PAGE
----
Presentation on theme: "Decision Making Decisive: How To Make Better Choices in Life and Work Chip Heath and Dan Heath, Crown Business, 2013."— Presentation transcript:
Decision Making Decisive: How To Make Better Choices in Life and Work Chip Heath and Dan Heath, Crown Business, 2013
The Four Villains of Decision Making 1. Narrow framing: – The tendency to define our choices too narrowly, to see them in binary terms. 2. Confirmation bias: – To develop a quick belief about a situation and then seek out information that bolsters our belief.
The Four Villains of Decision Making 3. Short-term emotion: – We are governed in decision making by how we feel about a situation and not necessarily about the long-term effects of a decision. 4. Overconfidence: – People think they know more than they do about how the future will unfold. Punditry is the perfect example.
Making Good Decisions 1. Widen your options: (overcome narrow framing) – How can you expand your set of choices? Rather than “either/or” binary options, uncover new options and think “this and that.” 2. Reality-test your assumptions: (overcome confirmation bias) – How can you get outside your head and collect information that you can trust?
Making Good Decisions 3. Attain distance before deciding: (overcome short-term emotion) – Wait a couple of days—sleep on it. Use Ben Franklin’s method of making a long pros and cons list over several days, and then analyzing it objectively. 4. Prepare to be wrong: (overcome overconfidence) – Plan for an uncertain future – have a Plan B … and Plan C.
WRAP Widen your options. Reality-test your assumptions. Attain distance before deciding. Prepare to be wrong.
Heuristic Biases and Cognitive Traps The Ascent of Money: A Financial History of the World Niall Ferguson, Penguin Press, 2008
1. Availability bias: – Causes us to base decisions on information that is more readily available in our memories, rather than the data we really need.
2. Hindsight bias: – Causes us to attach higher probabilities to events after they have happened (ex post) than we did before they happened (ex ante).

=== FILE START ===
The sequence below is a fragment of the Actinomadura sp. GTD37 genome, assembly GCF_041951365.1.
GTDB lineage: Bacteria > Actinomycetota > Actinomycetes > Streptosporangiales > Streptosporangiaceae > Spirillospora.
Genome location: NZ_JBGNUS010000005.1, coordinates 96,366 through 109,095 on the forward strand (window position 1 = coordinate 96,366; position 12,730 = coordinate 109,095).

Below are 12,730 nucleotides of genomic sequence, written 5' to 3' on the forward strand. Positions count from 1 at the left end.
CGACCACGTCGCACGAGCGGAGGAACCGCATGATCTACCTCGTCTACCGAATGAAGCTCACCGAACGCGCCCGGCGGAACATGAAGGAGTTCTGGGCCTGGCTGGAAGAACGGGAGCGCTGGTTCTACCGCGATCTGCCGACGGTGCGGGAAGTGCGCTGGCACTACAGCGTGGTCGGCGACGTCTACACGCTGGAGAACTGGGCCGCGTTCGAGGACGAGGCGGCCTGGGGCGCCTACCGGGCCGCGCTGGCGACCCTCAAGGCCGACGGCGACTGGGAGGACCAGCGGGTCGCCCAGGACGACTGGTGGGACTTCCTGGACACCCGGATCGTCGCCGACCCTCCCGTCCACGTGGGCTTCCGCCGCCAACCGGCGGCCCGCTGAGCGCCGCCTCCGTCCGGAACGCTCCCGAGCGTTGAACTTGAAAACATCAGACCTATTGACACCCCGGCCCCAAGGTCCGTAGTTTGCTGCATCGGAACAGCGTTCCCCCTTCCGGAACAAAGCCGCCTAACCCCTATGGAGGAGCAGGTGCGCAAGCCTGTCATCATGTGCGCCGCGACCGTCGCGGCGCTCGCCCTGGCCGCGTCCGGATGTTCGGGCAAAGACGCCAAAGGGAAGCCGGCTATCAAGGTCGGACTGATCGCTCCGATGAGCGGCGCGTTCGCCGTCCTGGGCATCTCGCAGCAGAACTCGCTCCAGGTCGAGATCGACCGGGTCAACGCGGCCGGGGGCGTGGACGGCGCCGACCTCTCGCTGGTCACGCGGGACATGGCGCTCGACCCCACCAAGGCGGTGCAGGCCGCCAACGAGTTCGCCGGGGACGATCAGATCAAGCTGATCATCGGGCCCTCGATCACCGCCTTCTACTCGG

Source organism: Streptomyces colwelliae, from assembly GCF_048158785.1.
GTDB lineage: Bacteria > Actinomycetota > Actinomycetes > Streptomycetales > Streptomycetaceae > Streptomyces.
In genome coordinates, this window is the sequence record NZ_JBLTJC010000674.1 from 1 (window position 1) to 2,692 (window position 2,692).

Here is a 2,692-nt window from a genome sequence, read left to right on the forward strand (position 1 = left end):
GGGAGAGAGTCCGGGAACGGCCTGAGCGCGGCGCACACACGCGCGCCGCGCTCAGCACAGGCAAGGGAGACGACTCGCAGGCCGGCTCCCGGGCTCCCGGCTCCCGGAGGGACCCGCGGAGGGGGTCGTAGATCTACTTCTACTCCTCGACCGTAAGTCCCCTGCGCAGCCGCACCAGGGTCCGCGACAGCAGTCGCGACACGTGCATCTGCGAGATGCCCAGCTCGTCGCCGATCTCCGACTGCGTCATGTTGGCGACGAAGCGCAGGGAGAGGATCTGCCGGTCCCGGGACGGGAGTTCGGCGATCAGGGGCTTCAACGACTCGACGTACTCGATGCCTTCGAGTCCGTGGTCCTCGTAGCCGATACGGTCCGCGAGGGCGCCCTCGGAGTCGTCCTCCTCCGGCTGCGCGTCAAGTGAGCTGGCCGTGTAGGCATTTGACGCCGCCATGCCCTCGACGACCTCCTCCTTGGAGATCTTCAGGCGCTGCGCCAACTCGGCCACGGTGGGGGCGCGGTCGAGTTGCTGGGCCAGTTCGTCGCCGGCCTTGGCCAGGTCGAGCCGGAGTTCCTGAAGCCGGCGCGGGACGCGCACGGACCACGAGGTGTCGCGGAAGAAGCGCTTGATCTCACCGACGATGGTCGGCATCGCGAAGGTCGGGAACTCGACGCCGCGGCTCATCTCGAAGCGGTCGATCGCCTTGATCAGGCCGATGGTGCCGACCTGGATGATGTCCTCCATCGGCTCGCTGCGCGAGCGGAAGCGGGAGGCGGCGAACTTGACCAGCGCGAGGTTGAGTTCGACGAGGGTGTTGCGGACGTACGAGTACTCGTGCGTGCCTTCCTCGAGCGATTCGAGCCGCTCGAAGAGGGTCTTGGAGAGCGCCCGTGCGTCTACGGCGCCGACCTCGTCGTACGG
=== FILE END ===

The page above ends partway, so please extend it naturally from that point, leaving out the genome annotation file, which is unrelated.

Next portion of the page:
3. The problem of induction: – Leads us to formulate general rules on the basis of insufficient information. The Polo Assumption
4. The fallacy of conjunction (or disjunction) – We tend to overestimate the probability that seven events of 90 percent probability will all occur, while underestimating that at least one of seven events of 10 percent probability will occur.
5. Confirmation bias: – Inclines us to look for confirming evidence of an initial hypothesis, rather than falsifying evidence that would disprove it.
6. Contamination effects: – We allow irrelevant but proximate information to influence a decision.
7. The affect heuristic: – Preconceived value judgments interfere with our assessments of costs and benefits.
8. Scope neglect: – Prevents us from proportionately adjusting what we should be willing to sacrifice to avoid harms of different orders of magnitude. – Promotion focus versus a Prevention focus
9. Overconfidence in calibration: – Leads us to underestimate the confidence intervals with which our estimates will be robust (.e.g. to conflate the “best case” scenario with the “most probable” scenario).
10. Bystander apathy: – Inclines us to abdicate individual responsibility when in a crowd. Akin to Group Think